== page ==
The series' haphazard road to home video would also seem to support this. The show's first two seasons came out on DVD in January and June 2008, but then the well ran dry. Now more than two years later comes Season Three but it's with a couple of catches: 1) It's available for purchase only online, via WBshop.com, and the two-disc set consists of inferior DVD-Rs, as with the label's Warner Archive titles; 2) The New Adventures of Old Christine was renewed only as a mid-season replacement its third year, and even that was cut short by a WGA (Writers Guild of America) strike that further reduced the number of episodes that season from 13 to a mere 10. Just as the season really gets going it's suddenly over.
Despite the dearth of episodes in this set what's there is some of the best situation comedy writing and performing of the last several years. There are no extras but otherwise, at least to the naked eye, the presentation is imperceptible from the previous season set DVDs.
A "three-camera" series filmed before a live audience, a la Louis-Dreyfus's earlier hit Seinfeld, The New Adventures of Old Christine is about a self-absorbed, heavy-drinking, neurotic single-mother, Christine Campbell, who lives with her elementary school-age son Ritchie (Trevor Gagnon) and Christine's younger brother, Matthew (Hamish Linklater), a recently failed medical student who has to put up with Christine's neurotic behavior.
Christine maintains a close relationship with her ex-husband (and Ritchie's father), Richard (Clark Gregg), a good-natured if irresponsible stereotypical man, currently in a relationship with "New" Christine (Emily Rutherfurd) - a woman younger, more conventionally attractive, and generally more together than "Old" Christine, hence their respective nicknames.
Other regular characters include Barb (Wanda Sykes), "Old" Christine's acerbic best friend and co-worker at Christine's gym for women; and Marly (Alex Kapp Horner) and Lindsay (Tricia O'Kelley), a pair of hopelessly vain and snobby mothers at Ritchie's exclusive private school in the heart of Beverly Hills.
It took this reviewer a while to warm up to the series (see my review of Season Two here). It tries too hard with the machine-gun fire jokes that sometimes get in the way of real characterization but, admittedly, much of this humor is pretty funny.
The real appeal of Christine is its frankness and how accurately it depicts the strange obsessions of middle-aged single parents as they try to cope with their insecurities as they re-enter the dating scene - while at the same time working hard not to cut corners with their children.
Louis-Dreyfus's character is a real original, so self-obsessed that she's deaf to the real concerns of everyone else around her. It was daring of Lizer to create such a potentially unlikable, selfish woman. She's attractive and vivacious but with cripplingly low self-esteem and self-destructive in her relationships with men. She's easily discouraged, gets upset over trivial matters, and drinks too much. She's a doting mother but insecure and frequently feels guilty about her shortcomings as a parent.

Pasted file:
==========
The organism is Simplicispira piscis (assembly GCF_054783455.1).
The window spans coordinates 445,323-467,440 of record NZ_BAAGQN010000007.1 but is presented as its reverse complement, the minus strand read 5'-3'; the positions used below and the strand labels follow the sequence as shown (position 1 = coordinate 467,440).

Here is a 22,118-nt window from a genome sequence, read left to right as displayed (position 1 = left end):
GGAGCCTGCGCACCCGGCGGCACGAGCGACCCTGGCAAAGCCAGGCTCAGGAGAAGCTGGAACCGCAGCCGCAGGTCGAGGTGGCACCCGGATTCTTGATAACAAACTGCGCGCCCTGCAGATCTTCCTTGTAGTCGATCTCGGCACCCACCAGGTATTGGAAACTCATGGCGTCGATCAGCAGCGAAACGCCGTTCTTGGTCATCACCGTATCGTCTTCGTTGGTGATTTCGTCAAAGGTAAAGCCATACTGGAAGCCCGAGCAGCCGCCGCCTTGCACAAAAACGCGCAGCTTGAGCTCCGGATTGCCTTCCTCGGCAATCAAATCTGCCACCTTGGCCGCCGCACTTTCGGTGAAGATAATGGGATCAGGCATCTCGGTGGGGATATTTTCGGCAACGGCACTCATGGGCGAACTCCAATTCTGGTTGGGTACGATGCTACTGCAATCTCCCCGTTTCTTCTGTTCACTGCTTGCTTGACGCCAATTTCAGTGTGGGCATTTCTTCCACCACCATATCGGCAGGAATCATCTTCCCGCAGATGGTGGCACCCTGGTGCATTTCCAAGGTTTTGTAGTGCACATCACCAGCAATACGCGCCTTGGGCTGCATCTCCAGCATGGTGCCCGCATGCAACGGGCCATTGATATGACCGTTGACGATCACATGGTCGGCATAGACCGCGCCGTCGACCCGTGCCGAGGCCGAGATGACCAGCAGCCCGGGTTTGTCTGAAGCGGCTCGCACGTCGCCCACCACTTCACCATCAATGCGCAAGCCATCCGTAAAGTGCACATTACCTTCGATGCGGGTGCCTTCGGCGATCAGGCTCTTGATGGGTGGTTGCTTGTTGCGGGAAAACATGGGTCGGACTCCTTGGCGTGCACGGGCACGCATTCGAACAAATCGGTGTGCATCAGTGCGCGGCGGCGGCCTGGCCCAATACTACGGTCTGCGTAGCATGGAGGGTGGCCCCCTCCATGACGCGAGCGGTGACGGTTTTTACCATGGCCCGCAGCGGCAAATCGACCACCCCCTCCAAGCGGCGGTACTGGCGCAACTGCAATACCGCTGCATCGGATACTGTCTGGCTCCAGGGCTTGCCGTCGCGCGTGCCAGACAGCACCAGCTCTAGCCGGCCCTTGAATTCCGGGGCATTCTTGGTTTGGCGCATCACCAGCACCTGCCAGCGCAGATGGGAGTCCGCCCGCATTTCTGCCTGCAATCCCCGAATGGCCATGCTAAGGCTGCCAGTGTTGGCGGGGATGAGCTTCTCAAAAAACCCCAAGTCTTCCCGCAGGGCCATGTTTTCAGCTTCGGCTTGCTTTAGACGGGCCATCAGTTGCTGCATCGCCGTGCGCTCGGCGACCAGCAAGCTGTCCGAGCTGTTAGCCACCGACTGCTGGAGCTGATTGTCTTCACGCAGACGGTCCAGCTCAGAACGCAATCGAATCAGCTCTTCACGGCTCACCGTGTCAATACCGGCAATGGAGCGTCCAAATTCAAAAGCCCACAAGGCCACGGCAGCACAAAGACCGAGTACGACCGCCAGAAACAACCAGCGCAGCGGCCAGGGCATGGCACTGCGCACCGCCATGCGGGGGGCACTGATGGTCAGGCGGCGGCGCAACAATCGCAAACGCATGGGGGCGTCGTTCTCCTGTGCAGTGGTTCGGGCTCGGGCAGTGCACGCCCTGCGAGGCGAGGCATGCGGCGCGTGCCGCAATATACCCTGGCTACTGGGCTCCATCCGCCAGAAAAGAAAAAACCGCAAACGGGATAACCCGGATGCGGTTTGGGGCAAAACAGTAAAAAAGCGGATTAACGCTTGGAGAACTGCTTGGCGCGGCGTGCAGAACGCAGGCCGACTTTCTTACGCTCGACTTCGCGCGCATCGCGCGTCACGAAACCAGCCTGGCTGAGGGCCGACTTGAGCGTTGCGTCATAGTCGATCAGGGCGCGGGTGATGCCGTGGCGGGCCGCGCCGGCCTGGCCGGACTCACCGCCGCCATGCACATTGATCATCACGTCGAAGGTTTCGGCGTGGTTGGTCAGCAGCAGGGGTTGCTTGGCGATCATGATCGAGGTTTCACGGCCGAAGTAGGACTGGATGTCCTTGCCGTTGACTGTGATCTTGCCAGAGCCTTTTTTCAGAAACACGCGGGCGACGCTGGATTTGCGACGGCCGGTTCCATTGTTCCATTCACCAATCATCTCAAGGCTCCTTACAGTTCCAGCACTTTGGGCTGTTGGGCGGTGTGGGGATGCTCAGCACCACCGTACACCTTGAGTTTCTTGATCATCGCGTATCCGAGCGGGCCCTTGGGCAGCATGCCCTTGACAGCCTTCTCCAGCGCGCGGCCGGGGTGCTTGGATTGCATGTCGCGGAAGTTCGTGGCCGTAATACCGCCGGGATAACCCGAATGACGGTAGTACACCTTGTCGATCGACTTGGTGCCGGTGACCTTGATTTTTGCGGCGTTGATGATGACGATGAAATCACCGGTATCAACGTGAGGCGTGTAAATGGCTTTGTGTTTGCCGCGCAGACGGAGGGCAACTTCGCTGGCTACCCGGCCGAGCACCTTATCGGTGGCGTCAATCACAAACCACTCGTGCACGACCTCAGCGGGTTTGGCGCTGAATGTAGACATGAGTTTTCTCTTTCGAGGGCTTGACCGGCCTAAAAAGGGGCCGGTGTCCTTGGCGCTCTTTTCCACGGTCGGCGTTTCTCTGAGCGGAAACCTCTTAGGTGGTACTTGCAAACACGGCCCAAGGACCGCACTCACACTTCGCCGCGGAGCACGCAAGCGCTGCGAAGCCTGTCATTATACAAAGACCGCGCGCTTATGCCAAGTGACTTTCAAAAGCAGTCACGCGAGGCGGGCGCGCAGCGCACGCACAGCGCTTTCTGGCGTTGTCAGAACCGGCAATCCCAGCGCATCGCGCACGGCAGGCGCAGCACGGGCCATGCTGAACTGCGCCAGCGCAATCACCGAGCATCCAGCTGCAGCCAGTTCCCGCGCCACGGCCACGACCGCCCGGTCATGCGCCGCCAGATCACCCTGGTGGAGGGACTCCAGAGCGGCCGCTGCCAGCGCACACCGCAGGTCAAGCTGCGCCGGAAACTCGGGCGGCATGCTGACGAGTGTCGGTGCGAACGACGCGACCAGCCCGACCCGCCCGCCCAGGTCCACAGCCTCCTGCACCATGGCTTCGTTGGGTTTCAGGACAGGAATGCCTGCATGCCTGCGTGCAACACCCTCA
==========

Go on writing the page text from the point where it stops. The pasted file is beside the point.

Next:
Christine and Richard devote a great deal of time supporting their son's education, sports and after-school activities, and the show is funny and realistic in showing how this tends to become all-consuming, as well as the constant struggle between supporting one's children and juggling some semblance of a normal life.
The series has been especially interesting in that during its run Christine phases in and out of various relationships, much like real life. Some men are out of the running after a date or two, while others last for months. As season three begins, Christine is in a burgeoning relationship with Ritchie's former teacher, the highly-coveted Mr. Harris (Blair Underwood), but Christine's schedule gets in the way and (mild spoilers) their relationship grinds to a halt in a disarmingly, emotionally authentic episode.
At a time when Americans generally have become painfully prudish (while, conversely, Hollywood movies now favor the crude and vulgar over genuine wit), it's refreshing to watch a series so frank and funny about human sexuality in all its messy glory: body hair, body odor, sexual positions, condoms, birth control pills and the like become topics of frequently hilarious discussion among the principals.
As might be expected, Louis-Dreyfus is terrific throughout; an incredible range of complex anxieties passes across her face in every episode. Indeed, the entire cast is exceptional, with unilaterally superb comic timing by all. The show's writing is almost unique in terms of pacing; like Billy Wilder's or Preston Sturges's it has its own unique patter that everyone sells uniformly well.
Video & Audio
As noted above, The New Adventures of Old Christine - The Complete Third Season presents 10 episodes on two DVD-Rs, five episodes per disc, in 16:9 enhanced widescreen format. The episodes look just fine and this reviewer experienced no problems playing the discs, despite their inferior encoding. The Dolby Digital Surround tracks are on par with 2008 network television standards; there are no other language or subtitle options, and no Extra Features.
It's too bad interested parties will have to work a little harder to get a little less for their money, because The New Adventures of Old Christine is a funny, knowing comedy about life after 40 and parenting that deserved more studio and network support than it apparently received. Highly Recommended.